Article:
Monday, 4 March 2013

Scotch Eggs

Back in the saddle again - after a not-so-brief hiatus from writing. (I've been cooking up a storm but not quite finding time to write things down so I've got a long list of recipes ready to blog - watch this space.)
Kicking off with Scotch Eggs - a ubiquitous supermarket and garage snack - its easy to see why people don't think very highly of them but when home-made, they turn from a greasy pre-packed factory-made snack to a brilliant packed lunch staple ... make more than one batch at a time because they will disappear quickly. I'm not quite certain why I'm so focussed on picnic food at this time of the year. Temperatures still in the minus... we are equally likely to wake up to snow, sunshine or frost. Maybe I'm making outdoor food becuase this is my favourite time to walk in the hills, or get outdoors and enjoy the beginnings of spring. Either way this recipe can provide you with the most perfect picnic food (but if you eat them indoors with the heating on,  I won't tell.)
This is a simple recipe that relies on good ingredients... fresh eggs, really good sausagement and home-made breadcrumbs create a perfect scotch egg... if you are planning to use wooly sausages, don't bother making this recipe - buy a wooly scotch egg from the supermarket instead.
Scotch Eggs

6 large eggs
250g good sausages
1/2 tsp cayenne pepper
pinch dried thyme
2 tbsp flour
100g fresh breadcrumbs
1/2 tsp cayenne pepper
salt and pepper
vegetable oil for frying

Bring a large pan of water to the boil and cook four of the eggs for 6-7 minutes until they are hard-boiled.
Drain then peel and leave to cool.
Beat the remaining two eggs together in a bowl and set aside.
Remove the sausage meat from the skins. Mix together the sausage meat, thyme, cayenne pepper and some black pepper with 2 tablespoons of beaten egg until well combined.
Divide the sausage mixture evenly into four portions. Flatten out to form a thin patty. Wrap a patty around each boiled egg. Smooth out the join and make sure there is no egg left exposed.
Roll the scotch eggs in the flour, then dip in the beaten egg and roll in the fresh breadcrumbs. Repeat to make sure the eggs are well coated.
Half-fill a deep, heavy-based pan with the vegetable oil and heat to 170C/340F,  Fry the scotch eggs 2 at a time for 4-5 minutes, turning the eggs occasionally until golden-brown all over.
Remove from the oil with a slotted spoon and drain on kitchen paper.
Serve the scotch eggs hot, sliced in half to show the bright yellow interior or cold as perfect picnic food.

Tuesday, 5 February 2013

Bacon, Lentil & Tomato Soup

6 inches of snow falling overnight means waking up feeling the need for a big pot of soup on the stove and maybe a toasted cheese sandwich on the side. I'm looking forward to getting a huge backlog of recipes tried, tested and posted.... the photos have been taken and uploaded... time to get back in the saddle again. And today - stuck at home, car under a blanket of white is the perfect opportunity to get started.

The cupboards are bare and the fridge is as empty as it has been in a long time but I'm not keen to venture out as the snow is still falling. A rake around finds lentils, stock and tinned tomatoes. Perfect soup ingredients. This has been my favourite soup recipe for oh... about 25 years... It sustained me through college years, through long, cold winters and briefly with the removal of the bacon, through my vegetarian years. I hope it sustains my kids the same way - its a quick, cheap and easy soup to throw together and still feels like a treat - especially on a cold wintery day.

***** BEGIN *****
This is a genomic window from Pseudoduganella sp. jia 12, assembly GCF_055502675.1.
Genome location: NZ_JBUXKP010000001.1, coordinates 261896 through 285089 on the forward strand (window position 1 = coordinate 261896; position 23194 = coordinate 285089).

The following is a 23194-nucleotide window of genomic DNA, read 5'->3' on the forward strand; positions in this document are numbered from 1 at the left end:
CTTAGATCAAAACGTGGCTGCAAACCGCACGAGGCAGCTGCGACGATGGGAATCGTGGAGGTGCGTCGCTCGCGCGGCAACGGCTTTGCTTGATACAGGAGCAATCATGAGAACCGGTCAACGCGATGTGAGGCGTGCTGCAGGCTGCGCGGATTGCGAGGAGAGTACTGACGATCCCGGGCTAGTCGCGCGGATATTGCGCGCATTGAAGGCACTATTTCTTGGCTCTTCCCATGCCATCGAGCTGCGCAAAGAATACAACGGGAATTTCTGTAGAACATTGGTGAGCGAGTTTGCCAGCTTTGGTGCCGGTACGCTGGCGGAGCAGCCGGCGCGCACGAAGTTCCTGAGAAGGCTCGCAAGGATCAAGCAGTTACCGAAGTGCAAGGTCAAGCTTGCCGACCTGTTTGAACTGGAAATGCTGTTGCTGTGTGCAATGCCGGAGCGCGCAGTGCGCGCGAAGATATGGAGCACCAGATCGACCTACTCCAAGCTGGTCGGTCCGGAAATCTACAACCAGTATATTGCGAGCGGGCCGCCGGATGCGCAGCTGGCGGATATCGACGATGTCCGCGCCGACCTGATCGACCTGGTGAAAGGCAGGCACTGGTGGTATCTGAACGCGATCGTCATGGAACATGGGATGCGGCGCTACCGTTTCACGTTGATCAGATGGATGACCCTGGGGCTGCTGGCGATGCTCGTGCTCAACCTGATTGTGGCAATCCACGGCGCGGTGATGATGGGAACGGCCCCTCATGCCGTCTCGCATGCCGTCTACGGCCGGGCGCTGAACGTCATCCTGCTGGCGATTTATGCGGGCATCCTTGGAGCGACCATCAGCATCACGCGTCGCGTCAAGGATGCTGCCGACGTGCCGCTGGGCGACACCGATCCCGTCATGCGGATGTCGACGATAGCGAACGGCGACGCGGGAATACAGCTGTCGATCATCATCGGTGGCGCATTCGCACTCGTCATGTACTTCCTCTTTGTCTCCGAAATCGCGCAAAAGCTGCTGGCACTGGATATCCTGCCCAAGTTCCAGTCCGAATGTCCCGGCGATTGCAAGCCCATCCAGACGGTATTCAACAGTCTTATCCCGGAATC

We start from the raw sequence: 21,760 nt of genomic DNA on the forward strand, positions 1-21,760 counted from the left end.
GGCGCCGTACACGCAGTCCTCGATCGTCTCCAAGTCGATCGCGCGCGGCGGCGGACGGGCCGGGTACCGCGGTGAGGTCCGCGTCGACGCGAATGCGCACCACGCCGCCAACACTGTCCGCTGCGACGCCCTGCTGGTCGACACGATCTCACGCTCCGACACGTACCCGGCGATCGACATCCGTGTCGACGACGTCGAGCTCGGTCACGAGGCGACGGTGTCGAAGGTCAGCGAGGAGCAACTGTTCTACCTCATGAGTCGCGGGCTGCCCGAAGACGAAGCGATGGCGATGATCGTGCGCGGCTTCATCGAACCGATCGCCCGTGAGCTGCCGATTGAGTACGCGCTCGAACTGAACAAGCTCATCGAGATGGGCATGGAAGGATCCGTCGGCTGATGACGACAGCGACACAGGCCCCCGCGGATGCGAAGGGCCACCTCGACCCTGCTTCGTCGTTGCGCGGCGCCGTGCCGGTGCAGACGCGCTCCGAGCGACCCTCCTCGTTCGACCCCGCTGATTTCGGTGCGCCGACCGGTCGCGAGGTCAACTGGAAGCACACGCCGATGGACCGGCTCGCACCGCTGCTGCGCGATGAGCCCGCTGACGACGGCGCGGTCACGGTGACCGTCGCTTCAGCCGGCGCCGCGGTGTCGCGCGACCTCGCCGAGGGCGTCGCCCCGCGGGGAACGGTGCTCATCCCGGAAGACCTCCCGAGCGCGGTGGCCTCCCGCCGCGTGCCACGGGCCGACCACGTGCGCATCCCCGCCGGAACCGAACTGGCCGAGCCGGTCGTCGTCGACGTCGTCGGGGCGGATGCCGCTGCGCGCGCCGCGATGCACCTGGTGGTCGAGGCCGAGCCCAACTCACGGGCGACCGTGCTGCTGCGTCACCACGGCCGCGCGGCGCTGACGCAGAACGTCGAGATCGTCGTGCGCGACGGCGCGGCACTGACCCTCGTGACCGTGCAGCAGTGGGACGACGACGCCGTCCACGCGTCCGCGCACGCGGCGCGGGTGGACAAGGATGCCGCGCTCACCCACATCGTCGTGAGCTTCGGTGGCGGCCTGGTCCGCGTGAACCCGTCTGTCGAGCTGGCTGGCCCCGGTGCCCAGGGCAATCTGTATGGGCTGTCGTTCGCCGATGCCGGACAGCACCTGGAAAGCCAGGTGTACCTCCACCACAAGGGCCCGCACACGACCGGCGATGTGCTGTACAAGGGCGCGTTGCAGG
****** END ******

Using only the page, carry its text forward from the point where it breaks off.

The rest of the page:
Bacon, Lentil & Tomato Soup
2 tbsp olive oil
1 small onion, diced
1 carrot, diced
1 stick of celery, diced
2 cloves crushed garlic
1 tsp hot smoked paprika
1 tin chopped tomatoes
1 cup red lentils
1 litre chicken stock
salt and pepper
3 slices of bacon
Small handful of chives, chopped finely
Sour cream
Heat the oil in a large heavy-bottomed pan, add the onion, carrot, celery and garlic and saute till soft and aromatic(around ten minutes).
Sprinkle the paprika on top and stir through.
Next add the tomatoes, lentils and stock. Simmer for 30 minutes.
Taste and season with salt and pepper.
I prefer this soup blended and smooth but if you like your chunky, don't blend it at all.
While the soup is simmering, grill the bacon till crispy and chop.
Serve the soup topped with bacon bits, sour cream and chives.

Wednesday, 29 February 2012

Ecclefechan Tart

Crumbly pastry filled with a rich, dense fruit filling. Sound familiar? Its a sort of mince pie to eat year round instead of only at Christmas. A traditional Scottish Borders tart, Ecclefechan Tart comes from a wee village near Dumfries (not far from England) and this recipe appears to be its major export.

Variations abound depending on which baker you speak to and whose family recipe you manage to scrounge. Orange or lemon zest, cinnamon, walnuts, bright red glace cherries all appear in one version or another, occasionally a little ground almonds appear in the crust but research suggests that this instantly stops being an Ecclefechan Tart and transforms into a Borders Tart... oh the politics to be found in a dessert.

My version has walnuts for crunch, cherries for much needed colour, a weeny bit of orange zest for zestiness and absolutely no almonds in the crust.

Ecclefechan Tart

for the pastry:
225g plain flour
140g butter
2 tbsp ice cold water

Place the flour and butter in the bowl of a food processor and blitz for a few seconds until you have a crumbly texture. Add water a teaspoon at a time until the mixture comes together in a ball.
Wrap in cling film and put in the fridge to chill. Roll out and use to line a 23cm tart tin. Line the base with foil and fill with  baking beans and bake for 10 mins. Remove the foil then bake another 5 mins then remove from the oven.

for the filling:
75g butter
175g dark soft brown sugar
2 eggs
2tsp red wine vinegar
150g sultanas
50g currants
25g glace cherries
100g walnuts, chopped
zest of one orange

Melt the butter and beat together with the sugar, eggs and vinegar. Add the fruit and nuts and zest. Pour the mixture into the pre-baked pastry case and bake at 180C for 25-35 minutes. Cover the tart with foil for the last ten minutes to prevent the topping from burning.

Saturday, 18 February 2012

Toffee Apple Crumble

Oh my, this might just the best thing I have eaten all winter. I am not usually a huge fan of desserts, and particularly those stick-to-your-bones, winter warming desserts so many people love in the cold weather but the flavours in this crumble are unbelievable morish. A dessert, perfect for february when local produce is running low and pickings are thin at the farmers markets. Waiting for spring to arrive with its new season rhubarb and asparagus isn't quite so hard with recipes like this at your fingertips. Rich caramel brings out the best in the apples and a little oatmeal in the topping adds extra crunch and nuttiness to the crumble, all that is missing is a jug of thin cream to drizzle over.